In a discussion with one of our friends, we exchanged our thoughts on how diabetes rates have increased in India. India is often referred to as the ‘Diabetes Capital of the World’ as 9% of the Indian population is suffering from diabetes whereas nearly 80% of Indians are deficient in micronutrients like Calcium, Zinc and Iron.
People are suffering all of this because of the overconsumption of our staple food – Rice and Wheat daily. For this reason, we researched and came across a solution for consuming other forms of food to reduce the dependency on rice and wheat. What we had in mind were Millets.
Millet are low on the Glycaemic Index (GI), which means that millets break down slowly into sugar in the body and don’t create spikes in blood glucose and hence can be our saviours. Not just that but they are also rich in various Micro Nutrients that we are deficient in today.
But you must know that Millets are not something newly introduced crops. They have been here for ages, some research even suggests that they date back to 3,000 BCE during the Indus civilisation. And its benefits are even mentioned in ancient texts like the Yajurveda.
Before India was ruled by the British, millets were the staple crop throughout India. Later when the British arrived they wanted something profitable to them like sugarcane, Rice, Wheat and cotton and hence they started forcing the farmers to replace their Millet farms with these profit-making crops. Over the years, Wheat and Rice became Staple food for most people and hence we didn’t do anything to promote the millet even after independence.
In 2021, India requested the UN to declare 2023 as the International Year of Millets to promote these Whole grains all over the world and improve health conditions all over the world. Millets today can be termed “food medicine”.
Some of the majorly consumed types of millets are –
1. Finger Millet (Ragi)
Finger millet is a reddish-brown small grain with a nutty flavour. It is highly nutritious and is a rich source of proteins, vitamins, and minerals, particularly iron, calcium, and vitamin B. It is commonly used to make a variety of dishes like bread, porridge, and fermented drinks. In India, it is used to make a popular breakfast dish called ragi mudde, which is made by boiling the grains and then rolling them into balls. Ragi is also used as a natural food colouring agent.
2. Pearl Millet (Bajra)
Bajra is one of the most common types of millets that you must have tasted until now. Pearl millet is high in nutrients, including protein, fibre, and essential amino acids. It is also a good source of iron, zinc, and other minerals. In addition to its use as a food, it has several other uses it can be used as a cover crop to improve soil fertility and reduce erosion and it is also used as a source of biofuel and forage for livestock.
3. Sorghum Millet (Jowar)
Sorghum millet is a type of cereal grain that is native to Africa and is now grown in many parts of the world, including Asia, Europe, and North America. It is a nutritious grain that is high in protein, dietary fibre, and important minerals such as iron, zinc, and magnesium. It has more antioxidants than blueberries and pomegranates and is rich in calories and macronutrients which can help reduce inflammation and improve overall health.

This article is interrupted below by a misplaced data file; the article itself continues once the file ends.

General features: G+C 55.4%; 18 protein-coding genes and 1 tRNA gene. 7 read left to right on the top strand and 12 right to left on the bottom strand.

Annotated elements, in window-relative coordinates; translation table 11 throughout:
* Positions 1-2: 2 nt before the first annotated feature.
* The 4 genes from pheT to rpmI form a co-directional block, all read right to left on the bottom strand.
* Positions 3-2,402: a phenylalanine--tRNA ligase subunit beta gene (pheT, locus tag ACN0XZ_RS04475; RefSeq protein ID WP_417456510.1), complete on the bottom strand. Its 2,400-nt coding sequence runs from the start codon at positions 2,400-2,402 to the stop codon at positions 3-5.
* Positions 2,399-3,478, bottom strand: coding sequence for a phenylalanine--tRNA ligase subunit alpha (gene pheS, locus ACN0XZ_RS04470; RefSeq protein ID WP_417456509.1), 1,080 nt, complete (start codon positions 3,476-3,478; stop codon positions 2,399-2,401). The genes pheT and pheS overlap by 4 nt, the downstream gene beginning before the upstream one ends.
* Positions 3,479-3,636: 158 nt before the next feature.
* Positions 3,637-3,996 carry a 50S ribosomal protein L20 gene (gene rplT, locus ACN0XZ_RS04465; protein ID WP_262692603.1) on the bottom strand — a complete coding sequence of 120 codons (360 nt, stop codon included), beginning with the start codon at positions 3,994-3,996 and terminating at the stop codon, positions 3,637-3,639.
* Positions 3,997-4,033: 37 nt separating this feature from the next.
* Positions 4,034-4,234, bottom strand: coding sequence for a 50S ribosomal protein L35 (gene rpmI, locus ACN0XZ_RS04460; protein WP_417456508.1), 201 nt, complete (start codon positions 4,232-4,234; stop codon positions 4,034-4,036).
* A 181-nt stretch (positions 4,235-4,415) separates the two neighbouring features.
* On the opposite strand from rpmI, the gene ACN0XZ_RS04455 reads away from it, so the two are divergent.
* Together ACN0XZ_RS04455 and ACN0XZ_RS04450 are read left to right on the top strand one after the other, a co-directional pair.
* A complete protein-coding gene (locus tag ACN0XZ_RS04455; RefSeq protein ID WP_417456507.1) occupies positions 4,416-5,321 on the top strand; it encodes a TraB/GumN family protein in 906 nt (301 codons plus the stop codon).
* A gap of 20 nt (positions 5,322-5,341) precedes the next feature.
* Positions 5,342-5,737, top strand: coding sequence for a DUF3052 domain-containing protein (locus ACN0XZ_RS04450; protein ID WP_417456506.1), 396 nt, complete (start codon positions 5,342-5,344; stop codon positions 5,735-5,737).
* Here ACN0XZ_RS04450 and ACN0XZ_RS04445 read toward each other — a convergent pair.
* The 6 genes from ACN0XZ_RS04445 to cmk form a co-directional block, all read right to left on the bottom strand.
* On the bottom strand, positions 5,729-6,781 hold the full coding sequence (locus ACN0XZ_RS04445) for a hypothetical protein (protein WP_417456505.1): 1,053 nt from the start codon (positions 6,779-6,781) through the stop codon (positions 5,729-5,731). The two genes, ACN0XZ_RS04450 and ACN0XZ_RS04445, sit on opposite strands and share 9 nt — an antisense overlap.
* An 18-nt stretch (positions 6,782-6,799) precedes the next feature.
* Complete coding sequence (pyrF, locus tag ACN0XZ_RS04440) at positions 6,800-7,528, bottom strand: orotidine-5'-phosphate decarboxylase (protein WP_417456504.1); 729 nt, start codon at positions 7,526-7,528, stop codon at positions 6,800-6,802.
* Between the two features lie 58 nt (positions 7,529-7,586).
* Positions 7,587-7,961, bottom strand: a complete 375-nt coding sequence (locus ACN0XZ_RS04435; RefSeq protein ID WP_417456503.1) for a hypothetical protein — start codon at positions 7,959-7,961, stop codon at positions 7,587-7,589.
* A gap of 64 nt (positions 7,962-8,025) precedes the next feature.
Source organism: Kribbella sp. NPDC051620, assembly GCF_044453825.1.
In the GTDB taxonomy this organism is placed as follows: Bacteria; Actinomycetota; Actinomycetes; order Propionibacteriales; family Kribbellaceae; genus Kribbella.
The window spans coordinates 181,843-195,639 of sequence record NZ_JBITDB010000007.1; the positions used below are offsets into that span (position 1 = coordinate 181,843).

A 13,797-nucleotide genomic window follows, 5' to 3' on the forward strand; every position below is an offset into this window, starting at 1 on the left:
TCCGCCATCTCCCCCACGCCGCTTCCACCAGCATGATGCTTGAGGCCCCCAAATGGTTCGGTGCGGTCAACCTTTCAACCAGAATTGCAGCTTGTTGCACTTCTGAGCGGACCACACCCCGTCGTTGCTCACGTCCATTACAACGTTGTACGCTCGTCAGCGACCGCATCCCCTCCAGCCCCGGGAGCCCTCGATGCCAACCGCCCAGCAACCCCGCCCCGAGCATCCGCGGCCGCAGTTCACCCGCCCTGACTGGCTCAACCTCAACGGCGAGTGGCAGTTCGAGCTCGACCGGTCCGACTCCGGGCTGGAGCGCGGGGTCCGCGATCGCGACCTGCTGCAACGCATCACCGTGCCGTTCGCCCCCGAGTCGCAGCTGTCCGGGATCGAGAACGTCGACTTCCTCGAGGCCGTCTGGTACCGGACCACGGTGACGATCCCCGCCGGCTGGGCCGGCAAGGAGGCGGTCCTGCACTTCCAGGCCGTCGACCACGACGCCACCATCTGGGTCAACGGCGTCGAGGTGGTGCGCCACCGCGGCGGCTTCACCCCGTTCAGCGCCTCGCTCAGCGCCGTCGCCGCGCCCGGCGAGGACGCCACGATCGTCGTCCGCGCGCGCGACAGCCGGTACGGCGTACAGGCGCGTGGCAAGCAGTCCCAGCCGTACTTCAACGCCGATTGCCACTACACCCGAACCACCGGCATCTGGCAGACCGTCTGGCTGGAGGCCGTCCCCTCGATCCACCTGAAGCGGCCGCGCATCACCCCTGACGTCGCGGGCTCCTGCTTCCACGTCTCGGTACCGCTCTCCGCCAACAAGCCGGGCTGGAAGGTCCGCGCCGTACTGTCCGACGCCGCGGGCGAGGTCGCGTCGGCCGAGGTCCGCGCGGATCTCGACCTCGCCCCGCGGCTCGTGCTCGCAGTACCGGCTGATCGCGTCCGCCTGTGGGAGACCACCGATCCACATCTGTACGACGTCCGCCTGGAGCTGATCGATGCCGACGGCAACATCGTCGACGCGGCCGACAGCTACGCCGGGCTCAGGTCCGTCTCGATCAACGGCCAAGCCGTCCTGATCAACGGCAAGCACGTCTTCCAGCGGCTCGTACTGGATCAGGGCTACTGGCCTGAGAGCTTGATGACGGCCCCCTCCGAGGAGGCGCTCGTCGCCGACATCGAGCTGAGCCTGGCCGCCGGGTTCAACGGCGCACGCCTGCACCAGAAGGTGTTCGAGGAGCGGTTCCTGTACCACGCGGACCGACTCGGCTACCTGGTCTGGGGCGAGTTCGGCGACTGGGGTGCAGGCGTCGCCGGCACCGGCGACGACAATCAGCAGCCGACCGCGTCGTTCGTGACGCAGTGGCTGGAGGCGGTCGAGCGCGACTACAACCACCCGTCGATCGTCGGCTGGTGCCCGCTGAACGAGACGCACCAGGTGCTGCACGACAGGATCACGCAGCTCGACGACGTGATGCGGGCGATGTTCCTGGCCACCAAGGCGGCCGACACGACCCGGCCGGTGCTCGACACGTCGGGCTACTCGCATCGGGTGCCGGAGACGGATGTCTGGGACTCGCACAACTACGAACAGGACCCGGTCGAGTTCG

4. Amaranth Millet (Rajgira)
In terms of taste and texture, amaranth millet has a nutty and sweet flavour, and it gets a slightly crunchy texture when cooked. It can be used as a substitute for rice or many other grains in a variety of dishes. It is rich in protein, dietary fibre, Calcium, vitamins, and other minerals which are great for a healthy diet. It also helps in fighting greying and hair loss and lowers cholesterol levels and cardiovascular disease risk.
5. Barnyard Millet (Sanwa)
Barnyard millet is a small, round grain that is similar in size and shape to pearl millet. It is light-coloured and has a slightly sweet, nutty flavour. The grain is rich in fibre, protein, and essential nutrients such as iron, calcium, and vitamin B. It is commonly ground into flour and used to make rotis, dosas, and bread. It can also be used in soups, porridge, and other grain-based dishes. It also has anti-inflammatory properties, which help to reduce the risk of chronic diseases such as heart disease and diabetes.
These are not the only millets available in the market there are other popular ones as well, but we think before you get to know even more types of millets, you should consider some facts regarding them.
Characteristics of Millets
- All Millets contain all nine essential amino acids needed by the human body.
- Dietary fiber in millets helps reduce blood pressure, prevents constipation, promotes healthy digestion, and improves bowel movement as well as immune system function.
- Millets are one of the richest sources of antioxidants found in foods.
- They are packed full of micronutrients namely Iron, Zinc, Copper, Magnesium, Prosperous, Potassium, Calcium, etc.
- They are extremely rich in folic acid, which is beneficial for pregnant women and children.
With this, our discussion takes a turn around millets and their benefits, which is to let you know that your healthy dietary needs are all just a click away. Visit our Truly Desi site and get ahead in the game of health.